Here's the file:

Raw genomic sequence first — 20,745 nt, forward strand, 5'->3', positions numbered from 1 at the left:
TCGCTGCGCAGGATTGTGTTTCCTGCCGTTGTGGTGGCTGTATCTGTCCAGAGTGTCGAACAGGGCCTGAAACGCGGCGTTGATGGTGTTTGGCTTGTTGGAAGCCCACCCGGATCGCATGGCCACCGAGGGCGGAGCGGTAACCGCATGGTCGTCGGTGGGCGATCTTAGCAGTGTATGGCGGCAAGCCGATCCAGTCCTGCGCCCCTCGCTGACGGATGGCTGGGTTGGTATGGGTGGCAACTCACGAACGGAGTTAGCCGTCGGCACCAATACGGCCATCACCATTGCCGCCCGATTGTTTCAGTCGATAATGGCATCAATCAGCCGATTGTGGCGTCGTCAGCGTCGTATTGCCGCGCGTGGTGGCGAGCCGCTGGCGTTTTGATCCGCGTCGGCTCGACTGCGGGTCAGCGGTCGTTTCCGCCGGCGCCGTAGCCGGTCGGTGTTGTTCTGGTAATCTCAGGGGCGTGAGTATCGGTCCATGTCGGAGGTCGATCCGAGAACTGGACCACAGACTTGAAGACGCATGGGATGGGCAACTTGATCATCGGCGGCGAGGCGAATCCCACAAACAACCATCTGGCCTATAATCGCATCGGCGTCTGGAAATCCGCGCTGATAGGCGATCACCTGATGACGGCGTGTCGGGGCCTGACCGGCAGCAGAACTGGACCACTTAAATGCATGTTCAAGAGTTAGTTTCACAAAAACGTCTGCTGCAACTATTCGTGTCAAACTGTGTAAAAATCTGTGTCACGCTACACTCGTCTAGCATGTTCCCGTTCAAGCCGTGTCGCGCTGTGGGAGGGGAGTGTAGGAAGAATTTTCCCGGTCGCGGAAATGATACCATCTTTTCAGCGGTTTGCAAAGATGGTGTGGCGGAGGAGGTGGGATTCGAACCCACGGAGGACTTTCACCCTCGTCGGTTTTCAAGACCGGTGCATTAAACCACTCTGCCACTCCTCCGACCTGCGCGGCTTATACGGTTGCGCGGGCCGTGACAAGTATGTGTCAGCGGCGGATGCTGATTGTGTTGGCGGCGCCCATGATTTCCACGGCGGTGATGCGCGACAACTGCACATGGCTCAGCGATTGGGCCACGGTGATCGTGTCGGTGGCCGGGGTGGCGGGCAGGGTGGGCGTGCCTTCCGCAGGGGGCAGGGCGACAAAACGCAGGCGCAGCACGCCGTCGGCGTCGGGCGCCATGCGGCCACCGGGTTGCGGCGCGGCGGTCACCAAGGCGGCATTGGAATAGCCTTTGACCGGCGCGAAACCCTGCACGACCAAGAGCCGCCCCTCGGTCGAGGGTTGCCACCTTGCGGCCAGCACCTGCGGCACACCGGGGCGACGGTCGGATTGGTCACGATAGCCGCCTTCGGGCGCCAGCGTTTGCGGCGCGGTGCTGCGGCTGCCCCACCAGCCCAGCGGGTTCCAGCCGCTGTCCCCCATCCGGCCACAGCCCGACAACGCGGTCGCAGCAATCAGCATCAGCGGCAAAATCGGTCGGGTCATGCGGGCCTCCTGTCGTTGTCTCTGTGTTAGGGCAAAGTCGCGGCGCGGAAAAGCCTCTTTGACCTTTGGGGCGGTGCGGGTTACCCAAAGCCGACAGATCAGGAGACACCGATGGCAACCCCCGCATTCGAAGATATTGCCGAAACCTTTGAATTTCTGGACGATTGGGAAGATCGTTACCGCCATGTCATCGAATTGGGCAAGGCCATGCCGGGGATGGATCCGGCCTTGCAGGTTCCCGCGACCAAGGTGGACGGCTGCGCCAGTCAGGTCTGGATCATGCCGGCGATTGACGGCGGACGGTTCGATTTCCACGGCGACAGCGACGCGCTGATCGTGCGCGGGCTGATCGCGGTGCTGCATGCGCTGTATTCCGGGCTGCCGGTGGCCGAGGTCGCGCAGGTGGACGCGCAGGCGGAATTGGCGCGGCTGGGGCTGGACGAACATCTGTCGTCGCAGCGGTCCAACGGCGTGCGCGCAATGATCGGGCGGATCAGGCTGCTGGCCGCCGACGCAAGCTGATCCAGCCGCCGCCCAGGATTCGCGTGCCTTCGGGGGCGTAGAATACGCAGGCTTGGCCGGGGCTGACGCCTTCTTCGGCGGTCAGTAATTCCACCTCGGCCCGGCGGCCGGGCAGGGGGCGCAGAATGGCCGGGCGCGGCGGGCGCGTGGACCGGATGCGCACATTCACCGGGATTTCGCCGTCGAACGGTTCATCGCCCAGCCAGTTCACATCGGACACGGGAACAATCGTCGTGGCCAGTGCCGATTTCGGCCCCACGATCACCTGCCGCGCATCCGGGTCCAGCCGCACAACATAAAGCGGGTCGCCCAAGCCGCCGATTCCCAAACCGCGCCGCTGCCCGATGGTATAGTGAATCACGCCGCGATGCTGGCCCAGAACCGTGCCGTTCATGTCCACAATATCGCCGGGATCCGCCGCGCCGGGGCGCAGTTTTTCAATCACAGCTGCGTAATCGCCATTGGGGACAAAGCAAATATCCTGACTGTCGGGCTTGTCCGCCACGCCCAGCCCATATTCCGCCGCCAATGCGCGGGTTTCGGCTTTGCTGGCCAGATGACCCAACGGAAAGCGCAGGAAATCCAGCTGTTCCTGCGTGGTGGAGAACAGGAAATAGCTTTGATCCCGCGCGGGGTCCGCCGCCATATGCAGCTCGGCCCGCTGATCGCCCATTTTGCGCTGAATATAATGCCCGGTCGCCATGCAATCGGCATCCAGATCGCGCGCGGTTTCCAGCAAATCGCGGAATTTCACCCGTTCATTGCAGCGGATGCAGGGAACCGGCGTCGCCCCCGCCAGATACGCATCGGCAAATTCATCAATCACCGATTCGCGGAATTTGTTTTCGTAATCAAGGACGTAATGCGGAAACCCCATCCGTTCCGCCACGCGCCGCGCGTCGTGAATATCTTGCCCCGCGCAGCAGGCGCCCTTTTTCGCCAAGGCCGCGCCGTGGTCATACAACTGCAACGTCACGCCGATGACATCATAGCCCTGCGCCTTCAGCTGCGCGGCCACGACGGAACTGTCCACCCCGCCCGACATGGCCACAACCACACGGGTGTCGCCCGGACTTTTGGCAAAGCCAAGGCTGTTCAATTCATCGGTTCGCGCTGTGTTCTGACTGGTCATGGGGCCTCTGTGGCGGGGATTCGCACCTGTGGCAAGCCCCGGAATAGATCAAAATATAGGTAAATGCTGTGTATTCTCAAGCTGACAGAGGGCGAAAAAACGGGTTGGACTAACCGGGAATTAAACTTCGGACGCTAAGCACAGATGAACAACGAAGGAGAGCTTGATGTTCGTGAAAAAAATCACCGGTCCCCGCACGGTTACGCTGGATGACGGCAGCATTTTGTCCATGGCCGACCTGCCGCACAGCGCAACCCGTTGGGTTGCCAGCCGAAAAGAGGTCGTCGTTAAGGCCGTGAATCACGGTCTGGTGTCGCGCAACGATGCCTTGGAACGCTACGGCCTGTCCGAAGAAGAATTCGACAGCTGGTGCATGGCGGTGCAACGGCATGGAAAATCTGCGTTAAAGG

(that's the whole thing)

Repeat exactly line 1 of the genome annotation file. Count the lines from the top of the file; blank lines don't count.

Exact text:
Raw genomic sequence first — 20,745 nt, forward strand, 5'->3', positions numbered from 1 at the left: